This is a SOS - I show the Secret of Ary-Ari-Arise-Mary the (Secretary)
Ares bombs leave Mares on Mars
Mary Jane = Janus-Jana aka Aries of the Air Strike
That's a ride on the Etym Mary - Go - Round so all of you could Hear the Wacky Sound and be Found !

Ah man I could just go on forever about that.
Just click my name and Raise the Djed by reading my Reed it's Rich (Fantastic).



posted on Jan, 7 2014 @ 02:49 PM
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reply to post by Alekto
 


It is funny how we throw price around around. We all do it. Me included. But when you get right down to it cost is an illusion. We can make anything cost effective if we really want to. Do we honestly think it has been cheaper to build nuclear power.

Hmm not after we built the first one and everyone after. Everything else is cheaper to build and operate. It has always been more about power and greed and corruption. We know how to burn coal cleanly, we set on natural gas for another hundred years. We have enough alternate forms we could provide energy for the whole country.

Think of it like the electric car mandate back early 90's and then reversal after immense pressure from car manufacturers. They took back the ev1, from customers who loved them and wanted to keep them, and destroyed them.

Blind greed, control, and power at it's finest. The oil industry and car industry had to squeeze the profits and keep new lower costing technology at bay.

When we say it is about money we should usually say it is about making money or greed. Nuclear power was about making money at everyone's expense. It did not matter how much the cost over runs are. They knew then it could kill us all. Well most of us anyway.

We could have free energy, tesla was poised to make happen 70 something years ago. After his death they stole his work and the government and industry has benefited ever since. To say the lack of energy alternatives is only due to expense is not true. It is only as expensive as they want it to be.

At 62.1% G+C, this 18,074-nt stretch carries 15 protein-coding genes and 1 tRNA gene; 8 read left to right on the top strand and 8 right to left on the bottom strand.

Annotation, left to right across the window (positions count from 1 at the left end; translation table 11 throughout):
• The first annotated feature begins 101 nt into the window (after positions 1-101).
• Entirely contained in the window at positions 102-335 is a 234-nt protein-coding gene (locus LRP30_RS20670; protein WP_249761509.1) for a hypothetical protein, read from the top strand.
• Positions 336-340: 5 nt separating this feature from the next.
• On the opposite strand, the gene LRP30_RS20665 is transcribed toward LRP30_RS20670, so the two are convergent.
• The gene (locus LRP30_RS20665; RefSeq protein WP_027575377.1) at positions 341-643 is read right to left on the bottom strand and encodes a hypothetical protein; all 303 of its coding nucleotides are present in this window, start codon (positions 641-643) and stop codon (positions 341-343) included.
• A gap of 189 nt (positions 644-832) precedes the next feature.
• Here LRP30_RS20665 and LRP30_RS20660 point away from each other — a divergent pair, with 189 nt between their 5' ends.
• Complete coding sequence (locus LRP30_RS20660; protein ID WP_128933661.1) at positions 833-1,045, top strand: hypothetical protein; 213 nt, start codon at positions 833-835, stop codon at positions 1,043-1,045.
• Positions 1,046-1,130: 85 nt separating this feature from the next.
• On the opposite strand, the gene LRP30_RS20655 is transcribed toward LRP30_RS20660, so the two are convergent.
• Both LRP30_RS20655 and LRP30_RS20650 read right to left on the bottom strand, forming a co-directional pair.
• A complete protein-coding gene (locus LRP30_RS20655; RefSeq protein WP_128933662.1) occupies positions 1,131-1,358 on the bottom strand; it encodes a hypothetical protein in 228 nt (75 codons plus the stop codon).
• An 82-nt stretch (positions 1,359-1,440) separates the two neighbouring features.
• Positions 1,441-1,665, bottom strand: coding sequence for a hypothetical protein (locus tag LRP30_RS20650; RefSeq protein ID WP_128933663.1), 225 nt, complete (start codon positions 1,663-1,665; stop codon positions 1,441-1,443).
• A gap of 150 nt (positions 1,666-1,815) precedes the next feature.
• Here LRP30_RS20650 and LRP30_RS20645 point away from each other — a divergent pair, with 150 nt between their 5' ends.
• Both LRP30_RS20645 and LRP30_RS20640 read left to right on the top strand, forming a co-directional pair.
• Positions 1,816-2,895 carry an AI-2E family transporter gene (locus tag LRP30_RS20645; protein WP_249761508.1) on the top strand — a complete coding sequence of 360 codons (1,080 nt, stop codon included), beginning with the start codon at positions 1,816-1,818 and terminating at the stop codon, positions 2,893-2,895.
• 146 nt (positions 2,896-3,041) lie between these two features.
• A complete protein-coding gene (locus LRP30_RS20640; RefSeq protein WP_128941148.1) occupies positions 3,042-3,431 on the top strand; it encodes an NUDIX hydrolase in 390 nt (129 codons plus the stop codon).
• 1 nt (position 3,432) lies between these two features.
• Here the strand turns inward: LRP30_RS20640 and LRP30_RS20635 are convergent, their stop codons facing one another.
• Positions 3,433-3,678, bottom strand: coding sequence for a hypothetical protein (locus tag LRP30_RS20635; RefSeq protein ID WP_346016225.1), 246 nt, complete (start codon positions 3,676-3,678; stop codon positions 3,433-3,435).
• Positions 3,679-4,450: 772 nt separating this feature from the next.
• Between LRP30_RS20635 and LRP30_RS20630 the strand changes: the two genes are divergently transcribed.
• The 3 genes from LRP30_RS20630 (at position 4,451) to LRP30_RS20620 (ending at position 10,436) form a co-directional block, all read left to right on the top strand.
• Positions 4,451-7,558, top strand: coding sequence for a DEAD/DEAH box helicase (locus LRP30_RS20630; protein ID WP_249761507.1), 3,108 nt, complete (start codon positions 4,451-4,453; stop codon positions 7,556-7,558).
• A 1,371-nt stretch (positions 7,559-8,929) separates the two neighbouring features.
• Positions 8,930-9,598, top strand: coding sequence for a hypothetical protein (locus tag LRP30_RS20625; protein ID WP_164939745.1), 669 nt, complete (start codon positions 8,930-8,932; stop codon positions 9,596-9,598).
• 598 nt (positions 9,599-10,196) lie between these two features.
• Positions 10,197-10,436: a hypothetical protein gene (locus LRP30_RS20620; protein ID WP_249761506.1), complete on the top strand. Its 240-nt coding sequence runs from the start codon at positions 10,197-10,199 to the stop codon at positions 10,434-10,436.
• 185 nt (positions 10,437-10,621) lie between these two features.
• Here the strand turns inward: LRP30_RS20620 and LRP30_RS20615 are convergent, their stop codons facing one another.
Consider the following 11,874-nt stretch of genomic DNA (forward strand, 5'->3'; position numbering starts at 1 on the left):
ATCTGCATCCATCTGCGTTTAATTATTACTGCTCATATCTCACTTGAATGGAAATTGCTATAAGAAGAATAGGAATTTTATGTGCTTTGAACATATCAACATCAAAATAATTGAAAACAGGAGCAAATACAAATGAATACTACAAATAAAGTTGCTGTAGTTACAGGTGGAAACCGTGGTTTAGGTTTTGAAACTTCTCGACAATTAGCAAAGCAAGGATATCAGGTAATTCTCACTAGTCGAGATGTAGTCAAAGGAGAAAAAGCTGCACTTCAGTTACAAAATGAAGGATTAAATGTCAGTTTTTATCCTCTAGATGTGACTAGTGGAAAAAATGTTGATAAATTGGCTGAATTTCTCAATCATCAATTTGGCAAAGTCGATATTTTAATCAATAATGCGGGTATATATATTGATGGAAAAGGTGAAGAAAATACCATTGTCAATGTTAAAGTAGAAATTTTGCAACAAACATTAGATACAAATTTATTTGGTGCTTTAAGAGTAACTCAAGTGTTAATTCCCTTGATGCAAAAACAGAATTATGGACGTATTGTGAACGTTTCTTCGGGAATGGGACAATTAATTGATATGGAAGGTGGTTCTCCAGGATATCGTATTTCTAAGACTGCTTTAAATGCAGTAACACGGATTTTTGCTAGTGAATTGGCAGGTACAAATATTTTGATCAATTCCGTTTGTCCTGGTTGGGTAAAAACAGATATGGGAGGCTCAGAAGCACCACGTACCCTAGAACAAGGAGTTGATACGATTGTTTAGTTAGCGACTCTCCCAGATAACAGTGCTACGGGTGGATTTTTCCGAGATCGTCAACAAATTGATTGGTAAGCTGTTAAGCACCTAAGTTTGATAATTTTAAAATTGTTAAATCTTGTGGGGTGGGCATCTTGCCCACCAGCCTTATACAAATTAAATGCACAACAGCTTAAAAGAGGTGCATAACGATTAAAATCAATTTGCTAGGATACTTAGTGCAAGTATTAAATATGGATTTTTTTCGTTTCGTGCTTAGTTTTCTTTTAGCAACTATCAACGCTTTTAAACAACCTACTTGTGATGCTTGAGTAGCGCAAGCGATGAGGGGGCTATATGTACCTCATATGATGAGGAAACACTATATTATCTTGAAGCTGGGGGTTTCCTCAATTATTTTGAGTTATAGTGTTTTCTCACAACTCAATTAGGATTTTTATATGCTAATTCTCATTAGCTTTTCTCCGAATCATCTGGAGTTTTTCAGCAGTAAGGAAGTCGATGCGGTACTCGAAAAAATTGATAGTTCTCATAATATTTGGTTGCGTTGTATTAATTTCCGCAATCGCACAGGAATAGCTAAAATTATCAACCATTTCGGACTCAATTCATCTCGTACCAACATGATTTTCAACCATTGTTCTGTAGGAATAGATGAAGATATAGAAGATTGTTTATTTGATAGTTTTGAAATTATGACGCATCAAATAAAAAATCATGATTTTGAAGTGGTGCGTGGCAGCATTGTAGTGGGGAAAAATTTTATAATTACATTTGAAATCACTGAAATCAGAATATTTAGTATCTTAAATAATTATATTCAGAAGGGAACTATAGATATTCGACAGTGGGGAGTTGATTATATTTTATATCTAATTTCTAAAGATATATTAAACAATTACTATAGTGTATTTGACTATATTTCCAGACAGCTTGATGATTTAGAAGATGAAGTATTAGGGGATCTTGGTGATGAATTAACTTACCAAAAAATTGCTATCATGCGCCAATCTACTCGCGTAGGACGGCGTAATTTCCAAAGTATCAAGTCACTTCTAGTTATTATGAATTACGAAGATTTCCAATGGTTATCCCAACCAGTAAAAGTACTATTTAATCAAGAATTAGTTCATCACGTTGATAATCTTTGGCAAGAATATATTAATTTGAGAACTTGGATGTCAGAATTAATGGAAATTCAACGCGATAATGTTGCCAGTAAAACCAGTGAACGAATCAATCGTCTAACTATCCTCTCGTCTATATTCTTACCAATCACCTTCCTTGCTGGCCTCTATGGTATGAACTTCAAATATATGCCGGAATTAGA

You can't put a price on your health or the welfare of the planet.

The Bot



posted on Jan, 7 2014 @ 04:12 PM
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dlbott
reply to post by Alekto
 


It is funny how we throw price around around. We all do it. Me included. But when you get right down to it cost is an illusion. We can make anything cost effective if we really want to. Do we honestly think it has been cheaper to build nuclear power.

Hmm not after we built the first one and everyone after. Everything else is cheaper to build and operate. It has always been more about power and greed and corruption. We know how to burn coal cleanly, we set on natural gas for another hundred years. We have enough alternate forms we could provide energy for the whole country.

You can't put a price on your health or the welfare of the planet.


We do not know how to burn coal cleanly, there is no such thing. Coal plants in the US where we have "clean coal" kill 15,000 people per TWH generated, worldwide it averages 150,000 per TWH, and in China it's as high as 240,000. Nuclear plants globally (including every nuclear plant disaster) kill 90 people per TWH. The numbers don't lie, nuclear is our safest option. Did you know that nuclear plants (including so called "clean coal") put out so much radioactive byproduct that there has been serious efforts made before to goto areas powered by coal and collect the material for use in nuclear plants?

As for the price, I think nuclear is more expensive per TWH which is why it's not more widely adopted but like you said, you can't put a price on your health. And it's a far more healthy choice.



posted on Jan, 7 2014 @ 05:11 PM
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Aazadan

dlbott
reply to post by Alekto